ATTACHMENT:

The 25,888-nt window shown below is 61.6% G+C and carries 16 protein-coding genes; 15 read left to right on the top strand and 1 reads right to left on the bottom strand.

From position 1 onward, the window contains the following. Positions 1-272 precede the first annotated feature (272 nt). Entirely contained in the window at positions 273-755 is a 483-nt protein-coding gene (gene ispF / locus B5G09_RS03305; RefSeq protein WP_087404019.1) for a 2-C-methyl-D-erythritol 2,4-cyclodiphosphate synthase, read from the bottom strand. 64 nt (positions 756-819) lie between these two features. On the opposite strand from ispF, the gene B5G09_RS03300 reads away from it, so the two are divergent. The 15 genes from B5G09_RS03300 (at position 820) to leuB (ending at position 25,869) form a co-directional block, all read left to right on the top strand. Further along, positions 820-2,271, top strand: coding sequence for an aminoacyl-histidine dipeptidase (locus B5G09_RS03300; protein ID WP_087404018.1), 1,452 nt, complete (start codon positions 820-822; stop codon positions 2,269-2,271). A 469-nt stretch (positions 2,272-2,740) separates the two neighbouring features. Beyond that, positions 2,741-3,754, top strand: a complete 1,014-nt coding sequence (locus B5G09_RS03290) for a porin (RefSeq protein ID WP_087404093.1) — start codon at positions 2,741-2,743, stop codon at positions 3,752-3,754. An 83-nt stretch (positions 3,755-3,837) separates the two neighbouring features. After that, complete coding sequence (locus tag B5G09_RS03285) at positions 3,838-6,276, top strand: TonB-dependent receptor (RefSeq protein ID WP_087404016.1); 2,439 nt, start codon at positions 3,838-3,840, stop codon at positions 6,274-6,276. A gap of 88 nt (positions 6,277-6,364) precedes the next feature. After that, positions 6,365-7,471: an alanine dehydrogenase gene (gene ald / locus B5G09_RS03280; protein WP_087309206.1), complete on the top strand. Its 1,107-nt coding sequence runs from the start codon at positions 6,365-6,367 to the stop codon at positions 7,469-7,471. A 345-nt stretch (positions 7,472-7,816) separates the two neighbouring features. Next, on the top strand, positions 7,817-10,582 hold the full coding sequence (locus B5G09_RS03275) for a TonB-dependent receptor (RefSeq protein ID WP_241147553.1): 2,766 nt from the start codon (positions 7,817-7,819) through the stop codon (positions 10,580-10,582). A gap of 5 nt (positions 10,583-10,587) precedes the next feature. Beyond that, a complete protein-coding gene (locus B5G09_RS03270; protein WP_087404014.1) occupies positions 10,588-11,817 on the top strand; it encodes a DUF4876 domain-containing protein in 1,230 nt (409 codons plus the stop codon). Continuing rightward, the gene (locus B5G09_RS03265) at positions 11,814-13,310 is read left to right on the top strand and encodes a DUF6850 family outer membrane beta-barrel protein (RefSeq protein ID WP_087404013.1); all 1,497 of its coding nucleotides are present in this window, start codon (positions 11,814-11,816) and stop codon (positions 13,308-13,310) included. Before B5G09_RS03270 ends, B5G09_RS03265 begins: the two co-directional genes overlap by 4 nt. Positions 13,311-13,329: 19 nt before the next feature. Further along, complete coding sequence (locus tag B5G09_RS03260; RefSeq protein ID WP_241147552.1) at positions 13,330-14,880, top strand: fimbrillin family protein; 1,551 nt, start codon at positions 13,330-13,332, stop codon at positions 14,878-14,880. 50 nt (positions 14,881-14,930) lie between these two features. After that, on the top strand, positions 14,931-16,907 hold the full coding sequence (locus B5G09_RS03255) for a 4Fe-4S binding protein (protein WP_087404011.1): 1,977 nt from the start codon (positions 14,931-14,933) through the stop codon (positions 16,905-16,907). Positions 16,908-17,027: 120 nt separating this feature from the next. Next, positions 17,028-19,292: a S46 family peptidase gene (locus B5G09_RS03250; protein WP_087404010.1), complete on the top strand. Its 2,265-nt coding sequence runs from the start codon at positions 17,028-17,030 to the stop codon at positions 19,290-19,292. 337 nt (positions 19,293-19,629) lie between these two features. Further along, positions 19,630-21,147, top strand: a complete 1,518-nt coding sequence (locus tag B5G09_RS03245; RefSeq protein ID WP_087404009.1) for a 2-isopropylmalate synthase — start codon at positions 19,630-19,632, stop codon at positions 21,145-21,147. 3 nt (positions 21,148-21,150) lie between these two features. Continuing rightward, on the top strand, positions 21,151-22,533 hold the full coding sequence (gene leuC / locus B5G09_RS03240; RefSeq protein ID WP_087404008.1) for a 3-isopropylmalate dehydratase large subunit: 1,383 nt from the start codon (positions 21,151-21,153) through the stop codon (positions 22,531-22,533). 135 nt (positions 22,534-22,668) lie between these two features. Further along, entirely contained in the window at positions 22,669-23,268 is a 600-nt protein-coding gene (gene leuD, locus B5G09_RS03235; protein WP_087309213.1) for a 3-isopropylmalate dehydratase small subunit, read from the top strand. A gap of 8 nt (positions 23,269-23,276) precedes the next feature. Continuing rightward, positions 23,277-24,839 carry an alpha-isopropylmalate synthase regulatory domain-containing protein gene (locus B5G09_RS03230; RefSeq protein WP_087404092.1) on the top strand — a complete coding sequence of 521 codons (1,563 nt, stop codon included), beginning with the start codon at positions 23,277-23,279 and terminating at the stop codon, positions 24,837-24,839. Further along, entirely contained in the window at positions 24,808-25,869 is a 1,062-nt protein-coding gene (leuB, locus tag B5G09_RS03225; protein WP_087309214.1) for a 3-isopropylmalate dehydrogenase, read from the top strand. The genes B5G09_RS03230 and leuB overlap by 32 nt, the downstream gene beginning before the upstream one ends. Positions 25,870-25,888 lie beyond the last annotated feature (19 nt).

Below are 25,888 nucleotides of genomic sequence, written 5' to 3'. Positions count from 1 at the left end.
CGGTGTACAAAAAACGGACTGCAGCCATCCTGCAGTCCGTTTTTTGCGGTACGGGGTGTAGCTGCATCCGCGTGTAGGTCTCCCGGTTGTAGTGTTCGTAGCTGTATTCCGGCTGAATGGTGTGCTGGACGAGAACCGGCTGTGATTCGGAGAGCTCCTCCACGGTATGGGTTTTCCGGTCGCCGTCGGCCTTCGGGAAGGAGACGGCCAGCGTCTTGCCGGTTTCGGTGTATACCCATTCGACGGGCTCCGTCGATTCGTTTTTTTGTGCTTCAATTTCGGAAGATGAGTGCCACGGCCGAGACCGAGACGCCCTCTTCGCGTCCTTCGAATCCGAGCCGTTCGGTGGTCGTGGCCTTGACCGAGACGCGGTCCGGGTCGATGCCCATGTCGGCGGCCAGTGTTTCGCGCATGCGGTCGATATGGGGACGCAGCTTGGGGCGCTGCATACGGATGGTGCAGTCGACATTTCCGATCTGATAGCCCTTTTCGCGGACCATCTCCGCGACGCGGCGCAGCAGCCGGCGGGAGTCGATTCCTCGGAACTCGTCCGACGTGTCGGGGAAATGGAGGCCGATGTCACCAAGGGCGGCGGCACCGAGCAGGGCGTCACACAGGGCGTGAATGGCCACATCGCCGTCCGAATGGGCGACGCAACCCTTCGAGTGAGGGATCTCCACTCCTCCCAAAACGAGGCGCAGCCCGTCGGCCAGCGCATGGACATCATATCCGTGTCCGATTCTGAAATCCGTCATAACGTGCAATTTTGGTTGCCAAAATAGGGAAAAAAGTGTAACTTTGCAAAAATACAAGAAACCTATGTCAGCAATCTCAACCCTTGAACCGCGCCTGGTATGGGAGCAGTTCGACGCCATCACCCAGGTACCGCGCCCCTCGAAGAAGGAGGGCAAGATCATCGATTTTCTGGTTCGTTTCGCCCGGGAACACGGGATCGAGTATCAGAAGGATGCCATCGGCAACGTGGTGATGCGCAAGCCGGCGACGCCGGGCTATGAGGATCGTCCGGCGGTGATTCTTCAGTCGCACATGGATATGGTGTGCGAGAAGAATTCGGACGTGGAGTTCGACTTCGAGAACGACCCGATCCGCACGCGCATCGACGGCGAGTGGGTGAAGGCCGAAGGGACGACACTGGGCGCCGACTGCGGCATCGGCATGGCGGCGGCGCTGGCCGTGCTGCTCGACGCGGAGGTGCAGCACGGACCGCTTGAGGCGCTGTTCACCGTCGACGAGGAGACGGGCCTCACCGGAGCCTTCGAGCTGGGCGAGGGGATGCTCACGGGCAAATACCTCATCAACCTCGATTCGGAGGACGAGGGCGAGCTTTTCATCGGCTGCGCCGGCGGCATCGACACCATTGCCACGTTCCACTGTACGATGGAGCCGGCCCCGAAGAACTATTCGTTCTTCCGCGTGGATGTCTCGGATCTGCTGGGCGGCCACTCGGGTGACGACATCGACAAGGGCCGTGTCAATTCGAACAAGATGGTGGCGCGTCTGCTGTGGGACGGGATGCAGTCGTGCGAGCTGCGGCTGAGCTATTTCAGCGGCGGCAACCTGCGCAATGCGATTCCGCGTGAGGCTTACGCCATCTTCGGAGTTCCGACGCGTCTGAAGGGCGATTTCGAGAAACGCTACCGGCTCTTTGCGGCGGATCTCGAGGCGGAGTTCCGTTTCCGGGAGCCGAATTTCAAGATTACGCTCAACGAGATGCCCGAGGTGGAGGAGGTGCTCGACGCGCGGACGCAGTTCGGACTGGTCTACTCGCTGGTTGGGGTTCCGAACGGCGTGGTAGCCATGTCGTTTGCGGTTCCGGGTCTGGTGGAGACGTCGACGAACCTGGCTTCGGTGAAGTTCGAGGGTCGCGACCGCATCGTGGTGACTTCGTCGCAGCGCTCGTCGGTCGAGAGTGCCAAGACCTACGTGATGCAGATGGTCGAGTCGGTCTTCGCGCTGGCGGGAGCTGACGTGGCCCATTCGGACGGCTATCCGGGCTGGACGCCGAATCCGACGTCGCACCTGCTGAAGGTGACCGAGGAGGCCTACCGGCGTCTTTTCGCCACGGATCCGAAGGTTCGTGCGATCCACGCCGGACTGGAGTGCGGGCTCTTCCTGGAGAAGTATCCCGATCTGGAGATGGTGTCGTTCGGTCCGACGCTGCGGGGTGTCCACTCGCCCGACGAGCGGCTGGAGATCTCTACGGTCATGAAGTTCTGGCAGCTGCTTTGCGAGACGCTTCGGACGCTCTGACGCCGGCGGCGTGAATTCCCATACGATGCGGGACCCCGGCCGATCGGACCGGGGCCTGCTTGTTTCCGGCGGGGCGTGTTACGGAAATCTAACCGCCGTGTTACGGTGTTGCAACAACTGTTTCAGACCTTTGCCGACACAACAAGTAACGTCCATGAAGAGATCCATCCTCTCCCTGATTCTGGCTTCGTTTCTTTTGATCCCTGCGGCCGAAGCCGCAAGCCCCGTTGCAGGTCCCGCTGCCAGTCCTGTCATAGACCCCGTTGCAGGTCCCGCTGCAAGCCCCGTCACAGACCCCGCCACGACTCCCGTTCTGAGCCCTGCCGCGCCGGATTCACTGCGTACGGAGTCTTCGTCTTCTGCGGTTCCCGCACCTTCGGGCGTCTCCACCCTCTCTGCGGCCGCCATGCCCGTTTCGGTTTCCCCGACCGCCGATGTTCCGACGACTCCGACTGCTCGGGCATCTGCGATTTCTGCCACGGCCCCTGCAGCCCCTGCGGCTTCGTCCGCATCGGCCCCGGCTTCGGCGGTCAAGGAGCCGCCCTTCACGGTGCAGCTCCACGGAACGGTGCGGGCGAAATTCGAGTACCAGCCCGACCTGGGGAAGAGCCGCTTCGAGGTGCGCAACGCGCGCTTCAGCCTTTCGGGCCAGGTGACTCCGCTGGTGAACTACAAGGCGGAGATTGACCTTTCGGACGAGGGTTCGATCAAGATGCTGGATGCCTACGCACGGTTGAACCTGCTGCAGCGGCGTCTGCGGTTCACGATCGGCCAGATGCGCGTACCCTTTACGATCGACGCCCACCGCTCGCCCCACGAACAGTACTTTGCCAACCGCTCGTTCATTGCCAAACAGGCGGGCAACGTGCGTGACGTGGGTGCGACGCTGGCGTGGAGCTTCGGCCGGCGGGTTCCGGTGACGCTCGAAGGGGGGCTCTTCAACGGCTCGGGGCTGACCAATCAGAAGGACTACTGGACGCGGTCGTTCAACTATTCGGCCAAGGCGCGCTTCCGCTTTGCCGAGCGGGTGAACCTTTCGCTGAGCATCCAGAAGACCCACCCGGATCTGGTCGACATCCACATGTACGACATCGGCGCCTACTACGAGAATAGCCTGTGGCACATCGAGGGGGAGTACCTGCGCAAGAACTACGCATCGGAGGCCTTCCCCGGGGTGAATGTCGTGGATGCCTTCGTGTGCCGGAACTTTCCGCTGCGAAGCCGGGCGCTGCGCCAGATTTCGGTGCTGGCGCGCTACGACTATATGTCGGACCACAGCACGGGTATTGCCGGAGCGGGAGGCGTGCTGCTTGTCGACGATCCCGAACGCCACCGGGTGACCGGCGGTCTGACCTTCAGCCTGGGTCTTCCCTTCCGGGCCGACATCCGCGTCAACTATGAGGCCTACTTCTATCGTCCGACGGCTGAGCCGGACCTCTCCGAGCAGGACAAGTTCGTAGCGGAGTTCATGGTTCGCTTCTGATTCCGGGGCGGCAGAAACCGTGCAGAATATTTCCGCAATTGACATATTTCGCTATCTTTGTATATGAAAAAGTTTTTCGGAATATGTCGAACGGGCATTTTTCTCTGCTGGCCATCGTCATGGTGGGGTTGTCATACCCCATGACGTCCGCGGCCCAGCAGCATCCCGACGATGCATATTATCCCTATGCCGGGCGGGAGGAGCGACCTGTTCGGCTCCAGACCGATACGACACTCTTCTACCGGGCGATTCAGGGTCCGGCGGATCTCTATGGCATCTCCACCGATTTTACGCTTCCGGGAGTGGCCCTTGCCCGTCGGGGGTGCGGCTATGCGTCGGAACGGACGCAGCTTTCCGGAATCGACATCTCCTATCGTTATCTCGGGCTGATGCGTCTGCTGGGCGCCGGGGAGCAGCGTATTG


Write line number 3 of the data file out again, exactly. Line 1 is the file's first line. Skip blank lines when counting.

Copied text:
Below are 25,888 nucleotides of genomic sequence, written 5' to 3'. Positions count from 1 at the left end.